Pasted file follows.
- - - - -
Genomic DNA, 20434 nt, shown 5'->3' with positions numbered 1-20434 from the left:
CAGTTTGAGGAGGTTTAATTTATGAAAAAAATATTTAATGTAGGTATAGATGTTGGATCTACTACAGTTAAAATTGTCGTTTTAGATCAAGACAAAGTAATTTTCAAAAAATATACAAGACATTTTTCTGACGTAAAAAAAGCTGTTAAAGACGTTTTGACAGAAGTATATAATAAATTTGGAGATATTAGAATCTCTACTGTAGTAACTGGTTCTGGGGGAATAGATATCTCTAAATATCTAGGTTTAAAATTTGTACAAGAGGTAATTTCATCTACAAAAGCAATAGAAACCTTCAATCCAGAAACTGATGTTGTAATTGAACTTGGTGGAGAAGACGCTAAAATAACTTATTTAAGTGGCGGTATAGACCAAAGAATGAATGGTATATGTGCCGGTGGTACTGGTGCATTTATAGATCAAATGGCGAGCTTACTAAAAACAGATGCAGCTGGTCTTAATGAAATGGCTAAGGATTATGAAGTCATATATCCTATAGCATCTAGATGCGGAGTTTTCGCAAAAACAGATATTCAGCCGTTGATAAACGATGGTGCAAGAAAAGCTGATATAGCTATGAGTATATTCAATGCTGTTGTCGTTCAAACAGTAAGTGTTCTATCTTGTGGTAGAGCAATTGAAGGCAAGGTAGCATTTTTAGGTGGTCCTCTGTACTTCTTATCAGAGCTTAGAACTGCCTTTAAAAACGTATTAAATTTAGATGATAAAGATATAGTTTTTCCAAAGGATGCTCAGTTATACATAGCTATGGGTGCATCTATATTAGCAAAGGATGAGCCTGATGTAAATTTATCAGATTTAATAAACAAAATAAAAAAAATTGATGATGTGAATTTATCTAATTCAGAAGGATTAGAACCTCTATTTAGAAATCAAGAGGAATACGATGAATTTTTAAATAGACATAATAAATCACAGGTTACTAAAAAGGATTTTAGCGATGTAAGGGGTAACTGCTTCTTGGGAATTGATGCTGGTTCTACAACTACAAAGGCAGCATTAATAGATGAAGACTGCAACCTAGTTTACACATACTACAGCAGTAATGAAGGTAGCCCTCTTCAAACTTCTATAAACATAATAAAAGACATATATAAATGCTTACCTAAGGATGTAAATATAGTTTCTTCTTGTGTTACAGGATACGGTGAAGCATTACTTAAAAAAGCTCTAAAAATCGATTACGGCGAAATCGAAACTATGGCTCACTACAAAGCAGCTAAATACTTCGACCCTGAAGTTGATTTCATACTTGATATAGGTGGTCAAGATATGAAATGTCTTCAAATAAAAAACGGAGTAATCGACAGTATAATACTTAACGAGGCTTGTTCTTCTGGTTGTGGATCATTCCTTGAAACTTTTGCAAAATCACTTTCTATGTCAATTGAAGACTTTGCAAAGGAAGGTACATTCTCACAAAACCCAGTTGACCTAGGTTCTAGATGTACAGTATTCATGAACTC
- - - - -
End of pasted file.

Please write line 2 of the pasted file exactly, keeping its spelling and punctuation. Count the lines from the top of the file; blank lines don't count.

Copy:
CAGTTTGAGGAGGTTTAATTTATGAAAAAAATATTTAATGTAGGTATAGATGTTGGATCTACTACAGTTAAAATTGTCGTTTTAGATCAAGACAAAGTAATTTTCAAAAAATATACAAGACATTTTTCTGACGTAAAAAAAGCTGTTAAAGACGTTTTGACAGAAGTATATAATAAATTTGGAGATATTAGAATCTCTACTGTAGTAACTGGTTCTGGGGGAATAGATATCTCTAAATATCTAGGTTTAAAATTTGTACAAGAGGTAATTTCATCTACAAAAGCAATAGAAACCTTCAATCCAGAAACTGATGTTGTAATTGAACTTGGTGGAGAAGACGCTAAAATAACTTATTTAAGTGGCGGTATAGACCAAAGAATGAATGGTATATGTGCCGGTGGTACTGGTGCATTTATAGATCAAATGGCGAGCTTACTAAAAACAGATGCAGCTGGTCTTAATGAAATGGCTAAGGATTATGAAGTCATATATCCTATAGCATCTAGATGCGGAGTTTTCGCAAAAACAGATATTCAGCCGTTGATAAACGATGGTGCAAGAAAAGCTGATATAGCTATGAGTATATTCAATGCTGTTGTCGTTCAAACAGTAAGTGTTCTATCTTGTGGTAGAGCAATTGAAGGCAAGGTAGCATTTTTAGGTGGTCCTCTGTACTTCTTATCAGAGCTTAGAACTGCCTTTAAAAACGTATTAAATTTAGATGATAAAGATATAGTTTTTCCAAAGGATGCTCAGTTATACATAGCTATGGGTGCATCTATATTAGCAAAGGATGAGCCTGATGTAAATTTATCAGATTTAATAAACAAAATAAAAAAAATTGATGATGTGAATTTATCTAATTCAGAAGGATTAGAACCTCTATTTAGAAATCAAGAGGAATACGATGAATTTTTAAATAGACATAATAAATCACAGGTTACTAAAAAGGATTTTAGCGATGTAAGGGGTAACTGCTTCTTGGGAATTGATGCTGGTTCTACAACTACAAAGGCAGCATTAATAGATGAAGACTGCAACCTAGTTTACACATACTACAGCAGTAATGAAGGTAGCCCTCTTCAAACTTCTATAAACATAATAAAAGACATATATAAATGCTTACCTAAGGATGTAAATATAGTTTCTTCTTGTGTTACAGGATACGGTGAAGCATTACTTAAAAAAGCTCTAAAAATCGATTACGGCGAAATCGAAACTATGGCTCACTACAAAGCAGCTAAATACTTCGACCCTGAAGTTGATTTCATACTTGATATAGGTGGTCAAGATATGAAATGTCTTCAAATAAAAAACGGAGTAATCGACAGTATAATACTTAACGAGGCTTGTTCTTCTGGTTGTGGATCATTCCTTGAAACTTTTGCAAAATCACTTTCTATGTCAATTGAAGACTTTGCAAAGGAAGGTACATTCTCACAAAACCCAGTTGACCTAGGTTCTAGATGTACAGTATTCATGAACTC